How to Deal with Gaps in Your Resume


If you have a large gap in your work history, you may be worried that you’ll have an even harder time finding work in today’s tough economy.

That needn’t be the case. Here are some tips to help you handle questions about “holes” in your employment history:

If you’ve just found yourself “between jobs,” as you search for new employment, consider taking on freelance or consulting work. If that’s not possible, offer to volunteer in more of a managerial role with our favorite charity. The freelancing and/or volunteering sting are perfectly legitimate to place on your resume.

If it turns out there’s nothing you can do to fill the “gap” in your resume, as you write it, opt for a “functional” resume rather the typical “chronological” resume, the one that lists your jobs/duties/accomplishments in the order of when you had the jobs (most recent position first). Use caution, however: some recruiters look at functional resumes as red flags: “this applicant has something he doesn’t want to tell me!”

A functional resume details the your background, skills and accomplishments you’ve accomplished over the length of your career. The focus is on what you’ve accomplished for former employers, it’s not just a “list” of your previous jobs. A chronological list of your previous jobs goes at the end of a functional resume.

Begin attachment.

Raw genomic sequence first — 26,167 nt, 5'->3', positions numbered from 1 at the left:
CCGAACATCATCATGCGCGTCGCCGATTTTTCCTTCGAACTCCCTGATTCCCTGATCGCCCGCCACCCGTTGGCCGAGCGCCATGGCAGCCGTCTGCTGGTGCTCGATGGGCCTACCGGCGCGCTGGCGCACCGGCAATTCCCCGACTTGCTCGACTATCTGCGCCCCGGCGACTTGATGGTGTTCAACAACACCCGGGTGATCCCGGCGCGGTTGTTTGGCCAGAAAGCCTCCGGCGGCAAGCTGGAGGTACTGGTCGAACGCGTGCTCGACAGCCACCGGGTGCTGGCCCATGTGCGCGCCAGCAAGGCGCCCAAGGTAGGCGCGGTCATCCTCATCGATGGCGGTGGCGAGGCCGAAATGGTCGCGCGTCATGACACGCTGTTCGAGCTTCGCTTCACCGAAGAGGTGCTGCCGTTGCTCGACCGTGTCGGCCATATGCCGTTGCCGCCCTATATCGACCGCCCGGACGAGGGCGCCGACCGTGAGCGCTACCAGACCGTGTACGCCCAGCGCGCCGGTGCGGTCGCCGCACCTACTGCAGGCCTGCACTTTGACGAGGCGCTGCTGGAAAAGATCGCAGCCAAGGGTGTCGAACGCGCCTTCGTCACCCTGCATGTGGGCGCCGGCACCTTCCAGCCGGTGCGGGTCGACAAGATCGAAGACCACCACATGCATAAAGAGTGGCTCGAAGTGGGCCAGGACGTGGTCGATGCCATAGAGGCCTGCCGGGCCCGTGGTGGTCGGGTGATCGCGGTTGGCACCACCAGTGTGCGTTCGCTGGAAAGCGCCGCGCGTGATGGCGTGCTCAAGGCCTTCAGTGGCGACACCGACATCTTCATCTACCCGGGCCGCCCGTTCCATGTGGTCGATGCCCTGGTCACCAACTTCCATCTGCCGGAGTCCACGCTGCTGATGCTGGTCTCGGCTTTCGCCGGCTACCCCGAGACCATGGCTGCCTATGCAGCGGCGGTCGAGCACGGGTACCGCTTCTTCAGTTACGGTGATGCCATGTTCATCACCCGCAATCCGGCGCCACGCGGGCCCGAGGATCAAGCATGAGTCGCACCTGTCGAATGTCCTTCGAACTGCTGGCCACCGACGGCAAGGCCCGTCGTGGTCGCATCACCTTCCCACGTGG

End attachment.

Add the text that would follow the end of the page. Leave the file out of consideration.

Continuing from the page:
If there truly is a big fat hole in your work history, you may want to bring this up right away in your cover letter. Write a short one- or two-sentence explanation of the reason for the gap (you left work to take care of a sick relative, to raise children, you couldn’t find a job after being laid off for two years, etc.) Don’t go into too much detail and definitely don’t whine about how long it’s taking you to find a job. Instead, state the facts, and then immediately segue into how your skills and background are a good fit for the open position.

If you’re interviewing and the gap in your job history comes up, once again, briefly state the reason you gave in your cover letter. Then change the subject — ask the interviewer for more information about the job duties, what kind of person they’re looking for etc. And then detail how your backgrounds and skills can help the employer. Take the focus off your gap and on to what you bring to the table

If you’re worried that a large gap in your job history is hindering your search for work, let RealStreet Staffing help you find a great job. We can place you on exciting assignments at businesses throughout the Washington Metro area. In fact, many of our assignments are temp-to-hire or even direct placement! Contact us today.

The RealStreet folks are always helpful. They were instrumental in landing me a rewarding FEMA assignment in Southern California.

KC Green

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